Alternative licenses, which provided extended copyright protection via copyleft (  example argumentation context for copyleft  ), were also checked. Some additional protections were wanted, but using strong copyleft from the start seemed to have some downsides in practice, primarily because of standard dependencies like JUnit. Furthermore, the inability to integrate external code with incompatible licenses, would be hindered. So, instead weak copyleft licensing was considered.

MPL 2.0 was considered, but the termination clause seemed to be awful: if one did some error regarding the licensing, one could loose the license of an IP simply by missing some time frames set by the license. It was also noted, that one may even get terminated after fixing of licensing issues, if the contributor choose to do so and if certain conditions are met. This seems to be a too big uncertainty.

A similar problem arises from the termination clause in the (L)GPL 2.x license. Some corporations even explicitly stated,  that the termination clause of this license will not be enforced  (  additional source  ).

Next the EPL 2.0 was considered. The termination clauses seemed to be very ...**drom roll** ... reasonable **BA DUM TSS** and it was a weak copyleft license.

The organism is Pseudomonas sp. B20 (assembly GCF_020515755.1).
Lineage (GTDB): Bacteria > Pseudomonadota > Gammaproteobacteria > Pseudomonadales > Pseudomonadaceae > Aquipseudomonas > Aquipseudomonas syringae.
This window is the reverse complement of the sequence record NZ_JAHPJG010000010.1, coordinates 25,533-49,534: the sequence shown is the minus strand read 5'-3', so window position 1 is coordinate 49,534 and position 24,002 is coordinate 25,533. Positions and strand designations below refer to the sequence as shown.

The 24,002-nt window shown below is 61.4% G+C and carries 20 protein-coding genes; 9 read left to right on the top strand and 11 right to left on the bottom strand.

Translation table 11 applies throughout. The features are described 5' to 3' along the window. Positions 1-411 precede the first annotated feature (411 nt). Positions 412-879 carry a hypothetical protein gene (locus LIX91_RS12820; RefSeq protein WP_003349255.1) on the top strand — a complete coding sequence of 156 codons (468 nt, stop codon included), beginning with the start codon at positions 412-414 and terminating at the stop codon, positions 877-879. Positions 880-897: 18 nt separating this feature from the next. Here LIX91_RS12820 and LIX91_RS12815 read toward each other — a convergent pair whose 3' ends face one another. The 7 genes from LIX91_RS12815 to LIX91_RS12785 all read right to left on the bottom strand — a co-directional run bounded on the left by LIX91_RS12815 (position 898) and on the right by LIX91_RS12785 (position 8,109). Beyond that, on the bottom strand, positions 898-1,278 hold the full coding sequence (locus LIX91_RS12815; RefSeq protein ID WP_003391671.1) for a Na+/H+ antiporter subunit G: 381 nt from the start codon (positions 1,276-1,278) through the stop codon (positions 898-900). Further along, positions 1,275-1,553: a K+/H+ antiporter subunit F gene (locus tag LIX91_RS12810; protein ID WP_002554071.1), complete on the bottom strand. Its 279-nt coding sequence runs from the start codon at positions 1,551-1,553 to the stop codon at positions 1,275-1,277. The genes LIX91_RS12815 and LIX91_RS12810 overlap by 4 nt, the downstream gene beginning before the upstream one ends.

The Apache Software Foundation is an American organization, whereas the Eclipse Foundation AISBL is an Euorpean-based organization. The founder of the project is located in Europe, so it makes more sense to target European communities. The weak copy-left approach of the EPL-2.0 also enables some extended copyright protections, while offering improved license compatibility, so EPL-2.0 OR GPL-2.0-or-later was adopted (  Developing Software at Gunpoint: Weak Copy Left Versus Pseudo Permissive  ).

Metadata like references to documents via  BibTeX  , containing info about the author's name, the title, etc., is licensed like any other info in this project. In most places such info does not seem to be protected by copyright or have appropriate exceptions in copyright law. Otherwise, it would not be possible to have multiple articles referencing the same third party document by using the same reference string.

This means, that even so document references would be licensed under the EPL-2.0, others probably can use these document references and ignore the licensing of these. This effect is desired, because there are no positives to prevent others from using references freely.